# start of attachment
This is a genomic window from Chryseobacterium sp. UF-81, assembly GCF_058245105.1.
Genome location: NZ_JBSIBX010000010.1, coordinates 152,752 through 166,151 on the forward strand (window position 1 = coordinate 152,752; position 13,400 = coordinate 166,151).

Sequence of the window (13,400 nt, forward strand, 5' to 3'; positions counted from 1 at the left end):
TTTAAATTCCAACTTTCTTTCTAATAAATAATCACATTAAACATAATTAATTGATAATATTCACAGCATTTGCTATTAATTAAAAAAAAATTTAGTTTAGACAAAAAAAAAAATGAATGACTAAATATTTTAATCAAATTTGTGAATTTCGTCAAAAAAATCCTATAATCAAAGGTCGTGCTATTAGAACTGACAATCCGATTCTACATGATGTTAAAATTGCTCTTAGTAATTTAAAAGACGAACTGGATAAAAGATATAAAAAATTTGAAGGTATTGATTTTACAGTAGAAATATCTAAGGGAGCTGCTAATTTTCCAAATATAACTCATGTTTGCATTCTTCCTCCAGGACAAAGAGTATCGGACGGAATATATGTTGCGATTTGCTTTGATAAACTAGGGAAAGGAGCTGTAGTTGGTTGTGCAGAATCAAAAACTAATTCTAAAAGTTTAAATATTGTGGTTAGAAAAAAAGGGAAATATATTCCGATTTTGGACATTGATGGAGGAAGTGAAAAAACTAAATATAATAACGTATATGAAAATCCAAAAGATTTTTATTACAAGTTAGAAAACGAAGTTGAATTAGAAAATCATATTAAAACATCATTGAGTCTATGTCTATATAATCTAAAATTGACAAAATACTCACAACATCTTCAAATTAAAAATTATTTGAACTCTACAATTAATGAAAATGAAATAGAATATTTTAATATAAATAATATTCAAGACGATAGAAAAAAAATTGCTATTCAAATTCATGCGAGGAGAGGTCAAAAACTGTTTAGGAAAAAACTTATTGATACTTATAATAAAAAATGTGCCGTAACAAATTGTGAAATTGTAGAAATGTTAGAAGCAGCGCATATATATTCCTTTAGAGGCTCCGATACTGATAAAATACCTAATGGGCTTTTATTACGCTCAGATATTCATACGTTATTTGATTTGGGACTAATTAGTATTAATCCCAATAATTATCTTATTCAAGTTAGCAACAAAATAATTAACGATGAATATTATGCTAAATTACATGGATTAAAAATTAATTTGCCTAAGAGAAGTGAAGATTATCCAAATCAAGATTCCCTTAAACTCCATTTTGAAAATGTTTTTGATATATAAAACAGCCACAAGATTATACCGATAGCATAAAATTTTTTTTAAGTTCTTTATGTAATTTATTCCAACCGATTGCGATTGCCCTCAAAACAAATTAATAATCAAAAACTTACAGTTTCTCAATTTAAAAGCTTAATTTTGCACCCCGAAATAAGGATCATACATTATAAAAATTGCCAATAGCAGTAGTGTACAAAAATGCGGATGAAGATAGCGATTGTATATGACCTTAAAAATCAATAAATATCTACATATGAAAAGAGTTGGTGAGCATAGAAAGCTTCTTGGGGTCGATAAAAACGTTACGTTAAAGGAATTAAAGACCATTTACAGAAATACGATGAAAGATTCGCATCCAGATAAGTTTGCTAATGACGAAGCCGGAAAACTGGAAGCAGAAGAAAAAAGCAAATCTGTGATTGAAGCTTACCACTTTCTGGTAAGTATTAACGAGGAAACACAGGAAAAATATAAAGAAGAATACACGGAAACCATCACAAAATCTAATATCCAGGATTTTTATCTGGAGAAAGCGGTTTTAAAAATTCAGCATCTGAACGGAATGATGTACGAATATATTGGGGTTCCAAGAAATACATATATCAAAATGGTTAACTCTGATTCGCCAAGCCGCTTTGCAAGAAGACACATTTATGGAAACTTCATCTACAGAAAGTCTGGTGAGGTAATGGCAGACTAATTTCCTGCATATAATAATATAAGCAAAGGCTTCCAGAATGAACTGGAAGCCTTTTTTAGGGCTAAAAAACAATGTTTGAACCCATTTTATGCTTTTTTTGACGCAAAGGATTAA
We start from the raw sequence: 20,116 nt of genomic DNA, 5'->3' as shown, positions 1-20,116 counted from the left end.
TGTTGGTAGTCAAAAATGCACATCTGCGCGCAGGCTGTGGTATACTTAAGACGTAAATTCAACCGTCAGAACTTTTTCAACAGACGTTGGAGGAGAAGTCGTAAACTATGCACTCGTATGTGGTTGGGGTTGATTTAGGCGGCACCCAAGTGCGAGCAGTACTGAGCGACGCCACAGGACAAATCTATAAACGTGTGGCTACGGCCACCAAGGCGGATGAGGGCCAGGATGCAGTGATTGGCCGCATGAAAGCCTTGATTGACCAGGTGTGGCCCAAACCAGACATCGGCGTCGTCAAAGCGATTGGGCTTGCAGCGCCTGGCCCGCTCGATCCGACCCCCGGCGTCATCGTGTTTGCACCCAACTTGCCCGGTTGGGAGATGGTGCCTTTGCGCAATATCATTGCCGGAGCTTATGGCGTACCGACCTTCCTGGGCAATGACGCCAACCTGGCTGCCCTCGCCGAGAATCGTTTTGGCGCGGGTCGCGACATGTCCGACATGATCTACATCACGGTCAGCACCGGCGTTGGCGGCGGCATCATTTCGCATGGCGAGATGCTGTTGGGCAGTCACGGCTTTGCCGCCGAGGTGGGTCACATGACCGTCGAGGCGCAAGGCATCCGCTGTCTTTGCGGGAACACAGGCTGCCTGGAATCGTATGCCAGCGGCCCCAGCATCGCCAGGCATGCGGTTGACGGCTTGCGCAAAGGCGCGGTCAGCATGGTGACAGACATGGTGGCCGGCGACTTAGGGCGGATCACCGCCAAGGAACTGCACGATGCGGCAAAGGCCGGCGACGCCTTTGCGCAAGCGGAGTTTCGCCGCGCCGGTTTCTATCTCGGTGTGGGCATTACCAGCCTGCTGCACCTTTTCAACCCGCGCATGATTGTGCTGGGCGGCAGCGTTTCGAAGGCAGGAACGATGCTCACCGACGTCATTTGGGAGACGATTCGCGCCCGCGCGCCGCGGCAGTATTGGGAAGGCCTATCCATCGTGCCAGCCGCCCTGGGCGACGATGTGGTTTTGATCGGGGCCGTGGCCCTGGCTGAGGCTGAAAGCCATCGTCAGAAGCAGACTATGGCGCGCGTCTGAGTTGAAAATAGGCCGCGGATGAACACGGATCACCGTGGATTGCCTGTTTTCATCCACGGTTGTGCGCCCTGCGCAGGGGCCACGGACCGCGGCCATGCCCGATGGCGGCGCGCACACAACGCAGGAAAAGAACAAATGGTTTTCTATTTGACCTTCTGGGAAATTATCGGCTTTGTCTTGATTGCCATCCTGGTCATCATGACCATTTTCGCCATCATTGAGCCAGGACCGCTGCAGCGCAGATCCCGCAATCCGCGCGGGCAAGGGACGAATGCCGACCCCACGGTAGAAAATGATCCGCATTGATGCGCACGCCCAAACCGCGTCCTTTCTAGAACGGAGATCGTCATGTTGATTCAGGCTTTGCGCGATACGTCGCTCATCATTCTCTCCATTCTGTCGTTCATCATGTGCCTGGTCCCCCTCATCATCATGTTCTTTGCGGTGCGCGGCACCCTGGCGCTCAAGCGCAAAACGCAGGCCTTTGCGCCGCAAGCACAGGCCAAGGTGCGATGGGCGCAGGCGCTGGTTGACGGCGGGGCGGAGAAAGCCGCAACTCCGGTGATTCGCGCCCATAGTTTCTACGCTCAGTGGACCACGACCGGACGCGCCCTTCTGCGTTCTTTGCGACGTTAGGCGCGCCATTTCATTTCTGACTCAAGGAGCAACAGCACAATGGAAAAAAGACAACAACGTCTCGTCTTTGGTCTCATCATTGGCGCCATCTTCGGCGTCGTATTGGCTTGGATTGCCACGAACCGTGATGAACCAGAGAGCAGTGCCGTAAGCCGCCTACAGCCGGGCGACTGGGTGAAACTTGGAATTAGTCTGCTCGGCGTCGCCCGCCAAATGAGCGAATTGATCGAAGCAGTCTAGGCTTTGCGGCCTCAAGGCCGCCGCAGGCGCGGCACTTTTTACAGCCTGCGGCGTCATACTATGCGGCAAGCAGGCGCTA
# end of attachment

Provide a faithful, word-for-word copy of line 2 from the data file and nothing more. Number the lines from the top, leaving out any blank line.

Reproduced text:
Genome location: NZ_JBSIBX010000010.1, coordinates 152,752 through 166,151 on the forward strand (window position 1 = coordinate 152,752; position 13,400 = coordinate 166,151).